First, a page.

Last month, I said
I’ll have more to say about “r-colored vowels” … on September 19.
Now that it’s September 19, it’s time for me to do that. As I wrote in that earlier post, I don’t like how phonics materials, and even phonetics texts, represent the er in landlubber or the ur in scurvy. Sometimes they call them a schwa or short U plus /r/, and sometimes they use the combination symbols [ɚ] (for the unstressed syllable) and [ɝ] (for the stressed one).* To me, though, this syllable just sounds the same as the [r] sound that you get in words like rum, except that instead of being used as a consonant, it’s being used as a vowel. Or in phonetic terms, it’s being used as the nucleus of a syllable.
When a consonant is used this way, it’s referred to as a syllabic consonant. Syllabic consonants are represented in the IPA by a small vertical line under the character, but since I don’t know how to do that in Unicode, I’ll use an underline. Here are a few words with syllabic consonants in English:
- [brn] burn
- [mɪʔn] mitten
- [baɾl] bottle
- [phst] psst!
- [s̃ ʌʔm] something (pronounced sumpm)
There are two consonants that have their own designated vowel character for their syllabic versions. Instead of saying “syllabic W”, we just call it a long U ([u] in the IPA). Instead of saying “syllabic Y”, we call it a long E ([i] in the IPA).
Fine, you say. Maybe the vowels represented by er and ur (and for that matter ir as in mirth and ear as in pearl), should all just be considered syllabic [r] in American English. What about other vowel+R combinations, like the ones in Arrr!, corsair, ashore, tour, and buccaneer? Antony Dubach Green has an interesting paper on this very subject. Before I give his claim, some background is in order. I’ve talked about diphthongs before. The most commonly discussed diphthongs in English are [ai] (“long I”) as in Aye, [au] as in now, and [ɔi] as in Ahoy!. Even materials for nonlinguists recognize these as diphthongs. Less easy for English speakers to recognize are the “long A” and “long O” sounds, which are usually pronounced with an [i] or [u] at the end. So hey would be transcribed [hei], and yo ho ho would be transcribed as [youhouhou].** So far, all these diphthongs end in [i] (a high front vowel), and [u] (a high back vowel). Seldom mentioned at all in the introductory phonetics texts I’ve seen is the fact that some diphthongs end in neither a front nor a back vowel, but a central one, specifically [ə]. This typically happens before [l], as in keel, which would be transcribed [khiəl̴]. (Also in Neal). This kind of diphthong is known as a centering diphthong.
So at this point, two vowels that also serve as consonants appear as the ending vowel in English diphthongs: [i] and [u]. Why don’t we also have diphthongs that end in our other vowel that also serves as a consonant, namely [r]? That, in fact, is the gist of Green’s claim, which builds on a similar claim from John Harris’s 1994 book English Sound Structure. He concludes that some Vowel+[r] sequences are actually diphthongs that end in [r]. Specifically, they are the r-colored vowels in Arrr!, corsair, and ashore. He also argues that the r-colored vowel in scurvy and landlubber is a diphthong, but that’s where he and I differ, since (as I said earlier) I’d call it a syllabic [r]. However, Green believes that sequences of a high vowel followed by [r] — in other words, the [ir] and [ur] sequences in buccaneer and tour — really do consist of a vowel followed by [r], in the same way as you can have two vowels in a row that don’t form a diphthong, as in rio.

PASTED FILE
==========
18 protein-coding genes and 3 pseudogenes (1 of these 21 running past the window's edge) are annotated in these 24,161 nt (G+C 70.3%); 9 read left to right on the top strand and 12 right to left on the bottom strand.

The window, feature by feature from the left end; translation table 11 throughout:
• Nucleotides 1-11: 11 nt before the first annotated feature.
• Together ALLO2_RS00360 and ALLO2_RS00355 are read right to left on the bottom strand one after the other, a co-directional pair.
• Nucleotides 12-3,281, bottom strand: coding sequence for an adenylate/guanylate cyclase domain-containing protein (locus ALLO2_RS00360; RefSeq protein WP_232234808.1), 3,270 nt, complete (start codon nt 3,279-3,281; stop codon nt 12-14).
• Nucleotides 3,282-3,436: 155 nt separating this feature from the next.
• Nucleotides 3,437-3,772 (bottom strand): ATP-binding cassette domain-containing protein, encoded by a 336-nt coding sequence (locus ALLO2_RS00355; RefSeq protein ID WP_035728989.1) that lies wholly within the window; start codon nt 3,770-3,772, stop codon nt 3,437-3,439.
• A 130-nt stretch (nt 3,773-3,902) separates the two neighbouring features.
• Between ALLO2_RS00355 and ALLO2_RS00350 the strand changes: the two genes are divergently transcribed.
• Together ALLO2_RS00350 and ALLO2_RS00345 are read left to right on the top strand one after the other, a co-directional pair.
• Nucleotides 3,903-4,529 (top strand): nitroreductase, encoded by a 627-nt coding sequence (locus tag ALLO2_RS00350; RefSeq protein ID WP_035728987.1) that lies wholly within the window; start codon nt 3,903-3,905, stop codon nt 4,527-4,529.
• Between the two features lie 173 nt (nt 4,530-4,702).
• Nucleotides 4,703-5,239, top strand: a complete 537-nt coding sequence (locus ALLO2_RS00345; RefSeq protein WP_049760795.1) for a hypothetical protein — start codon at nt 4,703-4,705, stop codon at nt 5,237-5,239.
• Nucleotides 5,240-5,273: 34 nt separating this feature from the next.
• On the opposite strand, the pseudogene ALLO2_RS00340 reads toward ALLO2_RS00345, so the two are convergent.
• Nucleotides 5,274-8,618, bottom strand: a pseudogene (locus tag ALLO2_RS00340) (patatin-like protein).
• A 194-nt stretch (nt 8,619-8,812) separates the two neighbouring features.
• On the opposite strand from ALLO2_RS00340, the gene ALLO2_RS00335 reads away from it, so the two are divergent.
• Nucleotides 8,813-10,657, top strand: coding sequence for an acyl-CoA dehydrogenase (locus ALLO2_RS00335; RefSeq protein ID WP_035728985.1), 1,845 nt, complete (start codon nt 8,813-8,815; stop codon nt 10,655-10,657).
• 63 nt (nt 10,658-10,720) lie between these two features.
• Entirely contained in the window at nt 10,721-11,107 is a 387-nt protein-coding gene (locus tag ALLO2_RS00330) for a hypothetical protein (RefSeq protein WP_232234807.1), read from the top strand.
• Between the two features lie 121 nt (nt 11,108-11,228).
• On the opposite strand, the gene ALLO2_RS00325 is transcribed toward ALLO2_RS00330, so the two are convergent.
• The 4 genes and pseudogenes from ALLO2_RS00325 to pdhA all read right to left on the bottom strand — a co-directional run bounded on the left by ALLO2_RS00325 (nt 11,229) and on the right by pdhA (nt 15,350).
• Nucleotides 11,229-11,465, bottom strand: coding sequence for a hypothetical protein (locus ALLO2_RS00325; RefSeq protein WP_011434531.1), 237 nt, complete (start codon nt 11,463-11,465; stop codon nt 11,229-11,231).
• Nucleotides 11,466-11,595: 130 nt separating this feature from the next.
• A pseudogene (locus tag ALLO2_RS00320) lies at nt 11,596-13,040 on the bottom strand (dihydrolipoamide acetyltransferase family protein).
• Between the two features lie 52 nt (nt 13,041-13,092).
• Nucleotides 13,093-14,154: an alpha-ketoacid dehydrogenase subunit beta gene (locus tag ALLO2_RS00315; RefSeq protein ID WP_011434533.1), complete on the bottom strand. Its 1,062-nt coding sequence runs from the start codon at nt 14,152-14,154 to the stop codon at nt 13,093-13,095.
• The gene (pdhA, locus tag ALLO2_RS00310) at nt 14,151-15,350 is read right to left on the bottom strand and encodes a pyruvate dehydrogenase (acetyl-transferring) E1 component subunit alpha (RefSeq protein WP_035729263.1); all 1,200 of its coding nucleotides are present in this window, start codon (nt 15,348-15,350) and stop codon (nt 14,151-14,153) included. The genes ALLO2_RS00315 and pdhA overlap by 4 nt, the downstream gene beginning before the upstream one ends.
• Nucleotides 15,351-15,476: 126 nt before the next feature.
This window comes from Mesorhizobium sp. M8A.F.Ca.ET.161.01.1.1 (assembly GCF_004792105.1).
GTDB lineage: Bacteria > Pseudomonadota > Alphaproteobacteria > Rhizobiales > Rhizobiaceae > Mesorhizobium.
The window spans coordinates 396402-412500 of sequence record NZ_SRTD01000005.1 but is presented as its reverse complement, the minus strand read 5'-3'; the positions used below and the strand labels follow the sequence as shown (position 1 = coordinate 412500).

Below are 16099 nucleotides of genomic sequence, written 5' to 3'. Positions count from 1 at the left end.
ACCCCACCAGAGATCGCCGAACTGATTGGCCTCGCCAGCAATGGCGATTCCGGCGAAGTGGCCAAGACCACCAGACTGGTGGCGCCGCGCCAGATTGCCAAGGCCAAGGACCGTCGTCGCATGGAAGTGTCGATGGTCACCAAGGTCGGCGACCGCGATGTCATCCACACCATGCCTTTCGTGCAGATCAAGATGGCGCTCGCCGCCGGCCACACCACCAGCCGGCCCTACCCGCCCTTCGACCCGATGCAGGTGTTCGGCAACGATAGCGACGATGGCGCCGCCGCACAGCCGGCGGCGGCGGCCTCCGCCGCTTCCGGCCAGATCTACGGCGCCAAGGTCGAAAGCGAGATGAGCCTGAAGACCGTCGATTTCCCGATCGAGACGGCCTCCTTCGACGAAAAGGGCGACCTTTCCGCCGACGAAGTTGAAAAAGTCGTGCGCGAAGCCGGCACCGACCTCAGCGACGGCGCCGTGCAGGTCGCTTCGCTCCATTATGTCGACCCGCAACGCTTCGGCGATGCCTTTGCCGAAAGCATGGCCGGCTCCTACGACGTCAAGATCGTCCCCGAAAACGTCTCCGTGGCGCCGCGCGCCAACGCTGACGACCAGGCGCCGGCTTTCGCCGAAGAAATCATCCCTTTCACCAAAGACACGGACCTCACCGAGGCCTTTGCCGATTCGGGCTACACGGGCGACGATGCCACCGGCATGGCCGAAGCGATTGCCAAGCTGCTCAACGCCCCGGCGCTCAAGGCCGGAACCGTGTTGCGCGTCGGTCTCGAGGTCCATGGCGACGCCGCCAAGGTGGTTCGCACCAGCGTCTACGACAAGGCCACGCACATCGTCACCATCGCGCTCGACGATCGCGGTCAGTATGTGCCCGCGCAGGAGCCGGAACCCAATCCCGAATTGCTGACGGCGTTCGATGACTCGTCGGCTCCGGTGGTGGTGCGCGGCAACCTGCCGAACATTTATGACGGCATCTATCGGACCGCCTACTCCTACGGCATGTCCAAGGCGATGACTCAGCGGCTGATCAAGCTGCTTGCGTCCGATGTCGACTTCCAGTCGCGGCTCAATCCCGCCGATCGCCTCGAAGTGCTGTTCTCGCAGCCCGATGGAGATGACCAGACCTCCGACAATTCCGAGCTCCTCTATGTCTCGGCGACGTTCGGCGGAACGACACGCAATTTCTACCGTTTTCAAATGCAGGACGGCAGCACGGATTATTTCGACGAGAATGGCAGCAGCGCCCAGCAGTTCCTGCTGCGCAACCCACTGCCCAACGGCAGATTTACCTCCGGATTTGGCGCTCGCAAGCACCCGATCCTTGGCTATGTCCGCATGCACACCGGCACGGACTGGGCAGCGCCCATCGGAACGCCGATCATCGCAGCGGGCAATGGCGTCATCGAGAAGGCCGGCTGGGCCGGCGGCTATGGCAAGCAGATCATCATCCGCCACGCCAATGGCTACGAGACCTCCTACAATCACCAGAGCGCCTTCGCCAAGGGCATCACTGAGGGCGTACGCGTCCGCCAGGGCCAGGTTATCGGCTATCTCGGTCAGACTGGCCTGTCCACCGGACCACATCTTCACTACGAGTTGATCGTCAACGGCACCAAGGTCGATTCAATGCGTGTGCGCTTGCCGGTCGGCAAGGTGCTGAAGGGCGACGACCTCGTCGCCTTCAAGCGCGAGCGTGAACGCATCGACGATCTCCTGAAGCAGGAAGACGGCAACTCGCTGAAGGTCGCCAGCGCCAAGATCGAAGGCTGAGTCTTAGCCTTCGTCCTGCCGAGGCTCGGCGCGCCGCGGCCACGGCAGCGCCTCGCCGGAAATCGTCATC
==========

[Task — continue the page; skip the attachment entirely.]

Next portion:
What is Green’s evidence for this claim? To support the claim that at least one r-colored vowel behaves like a diphthong, he cites a 1990 study by A. C. Cohn, who observed that after a speaker pronounces a nasal consonant ([m, n, ŋ]), the nasal passage closes back up again over the course of one vowel. Diphthongs act as a single vowel, so that in a word like night, the [i] part of the [ai] diphthong is still nasal; that is, air is still exiting through the nose. Cohn noted that the [r] in more was also still nasalized, indicating that the [ɔr] sequence is acting like a diphthong. However, the [o] in neo and the [r] in near are not nasalized, indicating that [io] and [ir] are not diphthongs, but two-segment sequences.
As for the rest of the r-colored vowels, Green offers evidence from a language game called Uzzlefuzz, in which every syllable of a word is replaced by V+uzzle+V, where V represents the original vowel in the syllable. Thus, keel would be keezlefeel, and booty would become boozlefooteezlefee. Diphthongs count as a single vowel, so aye would be [aizlfai], not [azlfai]. The words nurse, sharp, scarce, and north treat the r-colored vowel like a diphthong, resulting in nurzlefurse, sharzlefarp, scarzlefarce, norzleforth. But [ir] and [ur] are treated as separate segments, so that fierce and poor (presumably pronounced to rhyme with tour) become feezlefierce and poozlefoor, and not fierzlefierce and poorzlefoor.
So avast, me hearties, and welcome aboard syllabic [r] and its r-final diphthongs [ar], [ɛr], and [ɔr]!
*Since I’m doing a whole post about [r], I should note that [r] is not the IPA symbol for the (American) English R sound. In the IPA, [r] represents the trilled R, as in Spanish perro, while the English R is represented as [ɹ]. However, since I won’t be talking about both of these sounds, I’m just not going to bother.
**The consonant Y sound is not represented as [y] in the IPA, but as [j]. For easier reading for a nonlinguist audience, I’m using [y] anyway.
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